Late one night in a hotel, I discovered I hadn't brought a MacBook power supply, and I was leaving early the next morning for a remote location. I posted a message to Twitter, and within 10 minutes, five people offered to bring me a power supply; one delivered it to me within an hour.
This illustrates the practical implications of a large following on Twitter. Here's how to get it:
- Follow the "smores," or social media whores. Get a good idea of who these opinion leaders are by viewing twittercounter.com , twitterati.alltop.com and egos.alltop.com . Many have scripts that will auto-follow you, and you might learn something from watching what they tweet about.
- Send @ messages to the smores. They probably won't answer you, but that's OK. You just want to appear to have a relationship with them. The theory is, "If she's tweeting with @scobleizeer, she must be worth following." It's BS logic, admittedly, but it helps. To bastardize what a famous PR person once told me, "It's not who you know. It's who appears to know you."
- Create an effective avatar. Your avatar is a window into your soul, so create one that doesn't look like you shot it with a camera phone while out partying. Use a simple, informal, straight-up mug shot--not you and your dog, kids or surfboard. Increase the exposure. Fix the red-eye. Crop the photo. And if you have access to cool image tools, create an avatar that raises the question, "How did he do that?" When people view a stream of tweets, your avatar should stand out.
- Follow everyone who follows you. Some people will respond to you and everyone who follows them will see this--which is more exposure for you.
That said, when you get to more than 50 followers, it's impossible to read what all your followers tweet. Then you have to focus on direct private and public messages.
- Always link to interesting stories and pictures. Think of yourself as a one-person StumbleUpon. The Twitter pickup artist's mantra is "Always be linking."
- Establish yourself as a subject expert. That way, you'll be interesting to some subset of people. Say you're an expert on Macintosh. Search for "Macintosh" and answer people's questions. People are likely to not only follow you, but also retweet your posts, giving you additional exposure.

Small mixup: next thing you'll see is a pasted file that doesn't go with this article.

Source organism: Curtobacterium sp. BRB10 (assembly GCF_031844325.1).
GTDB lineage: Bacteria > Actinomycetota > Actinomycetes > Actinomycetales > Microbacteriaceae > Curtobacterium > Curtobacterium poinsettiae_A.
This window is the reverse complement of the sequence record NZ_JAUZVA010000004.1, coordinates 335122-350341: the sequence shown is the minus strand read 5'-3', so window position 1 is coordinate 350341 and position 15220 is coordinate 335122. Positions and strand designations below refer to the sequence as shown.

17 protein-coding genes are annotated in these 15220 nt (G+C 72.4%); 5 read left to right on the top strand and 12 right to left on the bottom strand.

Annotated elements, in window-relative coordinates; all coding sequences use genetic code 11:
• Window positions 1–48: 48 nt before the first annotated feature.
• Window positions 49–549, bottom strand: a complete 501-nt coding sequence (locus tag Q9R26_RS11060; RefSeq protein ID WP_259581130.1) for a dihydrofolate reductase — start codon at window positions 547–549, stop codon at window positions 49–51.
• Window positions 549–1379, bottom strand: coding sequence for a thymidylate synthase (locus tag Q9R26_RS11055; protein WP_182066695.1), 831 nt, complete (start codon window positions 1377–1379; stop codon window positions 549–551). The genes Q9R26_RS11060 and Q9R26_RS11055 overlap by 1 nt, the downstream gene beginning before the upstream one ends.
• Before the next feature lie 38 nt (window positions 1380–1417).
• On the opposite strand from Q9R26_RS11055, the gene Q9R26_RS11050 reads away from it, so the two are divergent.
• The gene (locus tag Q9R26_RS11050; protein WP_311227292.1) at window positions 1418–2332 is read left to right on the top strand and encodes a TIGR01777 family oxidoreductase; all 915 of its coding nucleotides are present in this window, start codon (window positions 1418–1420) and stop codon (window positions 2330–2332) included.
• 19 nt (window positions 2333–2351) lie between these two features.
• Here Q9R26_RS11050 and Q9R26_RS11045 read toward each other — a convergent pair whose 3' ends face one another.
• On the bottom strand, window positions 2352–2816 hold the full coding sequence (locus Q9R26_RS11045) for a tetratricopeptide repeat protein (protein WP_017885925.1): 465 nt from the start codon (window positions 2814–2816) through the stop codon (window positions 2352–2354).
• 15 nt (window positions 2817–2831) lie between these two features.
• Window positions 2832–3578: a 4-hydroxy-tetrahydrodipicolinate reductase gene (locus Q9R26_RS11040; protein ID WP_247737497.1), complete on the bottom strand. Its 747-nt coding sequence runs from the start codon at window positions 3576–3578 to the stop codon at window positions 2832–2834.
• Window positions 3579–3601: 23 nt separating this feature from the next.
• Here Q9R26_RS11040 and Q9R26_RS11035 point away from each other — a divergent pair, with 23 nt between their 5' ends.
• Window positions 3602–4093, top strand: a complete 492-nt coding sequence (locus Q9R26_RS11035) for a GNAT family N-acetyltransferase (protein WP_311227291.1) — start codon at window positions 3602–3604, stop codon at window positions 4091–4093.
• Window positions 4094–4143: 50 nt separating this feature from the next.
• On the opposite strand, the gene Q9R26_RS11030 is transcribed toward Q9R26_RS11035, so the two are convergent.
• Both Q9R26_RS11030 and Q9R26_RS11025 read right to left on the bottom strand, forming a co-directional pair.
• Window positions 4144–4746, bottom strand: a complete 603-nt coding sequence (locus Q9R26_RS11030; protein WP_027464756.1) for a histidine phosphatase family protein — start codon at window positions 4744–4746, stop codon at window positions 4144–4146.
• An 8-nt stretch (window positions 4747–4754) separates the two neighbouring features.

If and when you're an expert, don't be afraid to express your opinion. It's better that some people refuse to follow you than no one knows who you are.
- Incorporate pictures and other media. I've tweeted pictures of showerheads from Microsoft in the Singapore Airlines lounge and the world's longest toilet flush to get followers, so I know multimedia works.
- Use the right tools. They can make picking up followers easier. I use TweetDeck on my MacBook and Tweetie on my iPhone, as well as Adjix and Posterous as my main tools.
- Repeat your tweets. Post your most interesting tweets three times, eight to 12 hours apart. My theory is that most people check in at about the same time every day, so people probably won't notice repeat tweets.
Ask people to follow. That's right: Just come right out and ask them.
Guy Kawasaki is the co-founder of Alltop, a managing director at VC firm Garage Technology Ventures, former chief evangelist for Apple Inc. and author of eight books--most recently The Art of the Start. Visit his company's site, alltop.com.